Better Stock: Wells Fargo (WFC) vs. Citigroup (C)

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Although they're half of the mighty "Big Four" banks that dominate American banking, neither Wells Fargo (NYSE: WFC) nor Citigroup (NYSE: C) is performing at its peak. Wells Fargo has stumbled lately because of a set of apparently rolling scandals; Citigroup still hasn't fully recovered from being one of the hardest-hit financials in the 2008- 2009 financial crisis.

But beaten-up banks can be bargains. Let's take a look at which of these two stocks is the more attractive at the moment.

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Fall and rise

Citigroup isn't the powerhouse it once was. If we look at its headline numbers, Citi's revenue, profitability, share price, and dividend are still down from their pre-crisis levels. In fact, the company's just-released Q4 results show it booked the deepest quarterly net loss in its history -- a vertigo-inducing $18.3 billion.

But this is nowhere as dire as it seems. As the bank warned late last year, it had to record a steep quarterly charge due to what's essentially an accounting adjustment to the new corporate tax regime. My colleague Jordan Whathen explains the situation in depth here.

That multibillion-dollar quirk notwithstanding, Citigroup has been riding a wave of positive macro- and microeconomic factors, which resulted in a series of earnings beats in calendar 2017.

And if we strip the monster tax charge out of its most recent quarterly results, we can see the bank's performance was respectable. Adjusted net profit came in at $3.7 billion, a 4% improvement on a year-over-year basis, while revenue inched up by 1% to $17.3 billion. Both results exceeded analyst expectations -- net profit convincingly so. Loans and deposits also grew, by a respective 7% and 3%, although Citigroup's loss provisions increased sharply (by 16%).

Recent times haven't been as good for Wells Fargo. The company became a big corporate bogeyman in late 2016 for its so-called "fake-accounts" scandal. It came to light that some of the bank's officers opened client accounts that the affected parties neither requested nor approved. Wells Fargo was contrite but apparently didn't learn its lesson; several other controversies have followed in its wake.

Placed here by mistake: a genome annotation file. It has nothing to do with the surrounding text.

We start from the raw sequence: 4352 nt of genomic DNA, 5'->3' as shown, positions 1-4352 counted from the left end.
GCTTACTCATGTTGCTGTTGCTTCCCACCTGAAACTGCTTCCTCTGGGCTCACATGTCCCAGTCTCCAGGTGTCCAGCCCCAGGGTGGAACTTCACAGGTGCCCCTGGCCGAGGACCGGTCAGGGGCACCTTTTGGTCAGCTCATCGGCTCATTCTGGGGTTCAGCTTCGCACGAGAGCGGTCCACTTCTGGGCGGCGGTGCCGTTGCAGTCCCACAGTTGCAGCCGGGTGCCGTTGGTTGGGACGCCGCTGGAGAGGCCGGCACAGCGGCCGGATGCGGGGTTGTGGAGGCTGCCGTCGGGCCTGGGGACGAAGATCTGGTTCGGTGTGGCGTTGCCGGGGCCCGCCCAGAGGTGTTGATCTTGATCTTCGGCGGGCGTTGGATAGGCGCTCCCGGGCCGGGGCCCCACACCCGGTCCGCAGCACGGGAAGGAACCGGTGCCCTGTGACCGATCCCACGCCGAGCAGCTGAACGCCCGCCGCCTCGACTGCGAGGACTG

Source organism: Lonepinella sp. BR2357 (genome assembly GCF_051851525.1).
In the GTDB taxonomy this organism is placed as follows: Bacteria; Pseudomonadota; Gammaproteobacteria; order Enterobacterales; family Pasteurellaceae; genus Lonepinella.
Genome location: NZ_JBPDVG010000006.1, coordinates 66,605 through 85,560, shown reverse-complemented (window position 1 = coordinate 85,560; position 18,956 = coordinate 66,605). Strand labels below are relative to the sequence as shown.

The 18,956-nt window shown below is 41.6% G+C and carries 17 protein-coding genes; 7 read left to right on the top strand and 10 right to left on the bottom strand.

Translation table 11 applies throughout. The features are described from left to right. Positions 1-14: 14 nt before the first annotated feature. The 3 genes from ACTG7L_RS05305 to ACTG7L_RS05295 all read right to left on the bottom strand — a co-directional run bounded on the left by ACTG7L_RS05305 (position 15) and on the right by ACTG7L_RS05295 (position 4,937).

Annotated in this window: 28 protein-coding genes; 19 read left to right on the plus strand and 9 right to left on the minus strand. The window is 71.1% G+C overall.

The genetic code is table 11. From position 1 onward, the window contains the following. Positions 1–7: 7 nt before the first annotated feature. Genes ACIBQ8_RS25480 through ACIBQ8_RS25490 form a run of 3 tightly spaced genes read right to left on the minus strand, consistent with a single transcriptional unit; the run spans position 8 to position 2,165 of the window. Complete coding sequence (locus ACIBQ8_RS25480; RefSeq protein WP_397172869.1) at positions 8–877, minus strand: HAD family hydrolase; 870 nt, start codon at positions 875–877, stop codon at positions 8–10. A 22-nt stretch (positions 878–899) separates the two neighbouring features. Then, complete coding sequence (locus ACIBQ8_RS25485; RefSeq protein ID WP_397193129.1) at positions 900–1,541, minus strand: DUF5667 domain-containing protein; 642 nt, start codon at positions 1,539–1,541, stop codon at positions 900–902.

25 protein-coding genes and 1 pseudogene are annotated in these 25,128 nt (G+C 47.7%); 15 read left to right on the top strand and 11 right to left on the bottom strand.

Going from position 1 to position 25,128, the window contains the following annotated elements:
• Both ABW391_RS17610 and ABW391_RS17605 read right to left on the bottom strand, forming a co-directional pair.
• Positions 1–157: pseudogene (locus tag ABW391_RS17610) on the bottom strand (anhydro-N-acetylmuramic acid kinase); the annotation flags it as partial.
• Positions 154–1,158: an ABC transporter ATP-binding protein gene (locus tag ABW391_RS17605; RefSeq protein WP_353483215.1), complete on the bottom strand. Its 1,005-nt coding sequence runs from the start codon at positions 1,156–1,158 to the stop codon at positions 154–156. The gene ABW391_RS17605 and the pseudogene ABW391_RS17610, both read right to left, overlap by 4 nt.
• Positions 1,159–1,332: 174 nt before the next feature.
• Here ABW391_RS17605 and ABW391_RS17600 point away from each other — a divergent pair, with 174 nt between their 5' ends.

This is almost certainly a key reason for the company's uninspiring fundamental performance throughout calendar 2017 -- customers are understandably wary about keeping their money at a bank that misbehaves.

Its Q4 was better, with revenue creeping up by 2% to just over $22 billion, and net income leaping 17% higher to $6.1 billion, or $1.16 per share. Yet revenue missed analyst expectations, and $3.35 billion of the latter was due one-offs. Chief among these was a writedown of its tax liability; like Citigroup, it had to adjust for the upcoming changes in the tax law. In this case, the fix actually padded the bottom line.

Both banks are expected to post higher results in the near future, on the back of growth in the broader economy. The slight edge here belongs to Citigroup; prior to the fourth-quarter results, analysts projected 18% growth in per-share earnings in fiscal 2018, compared to 15% for Wells Fargo. Those prognosticators were also modeling a 4% rise for Citigroup's revenue, compared to 3% for Wells Fargo.

Lingering effects

On those estimates and at current valuation levels, Citigroup and Wells Fargo are more or less in the same ballpark. But I'm not convinced Wells Fargo has surmounted its recent difficulties with growth or fully put its malfeasance behind it. As I've previously written, corporate culture takes some time to change. No one should expect the culture that produced those scandals to melt away instantly.

Of the two, I think Citigroup is the one to consider and Wells Fargo the one to avoid. The former is putting its distant past behind it, while the latter is struggling to overcome more recent, deeper troubles. So for me, Citigroup is the more attractive stock right now.

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Eric Volkman has no position in any of the stocks mentioned. The Motley Fool has no position in any of the stocks mentioned. The Motley Fool has a disclosure policy.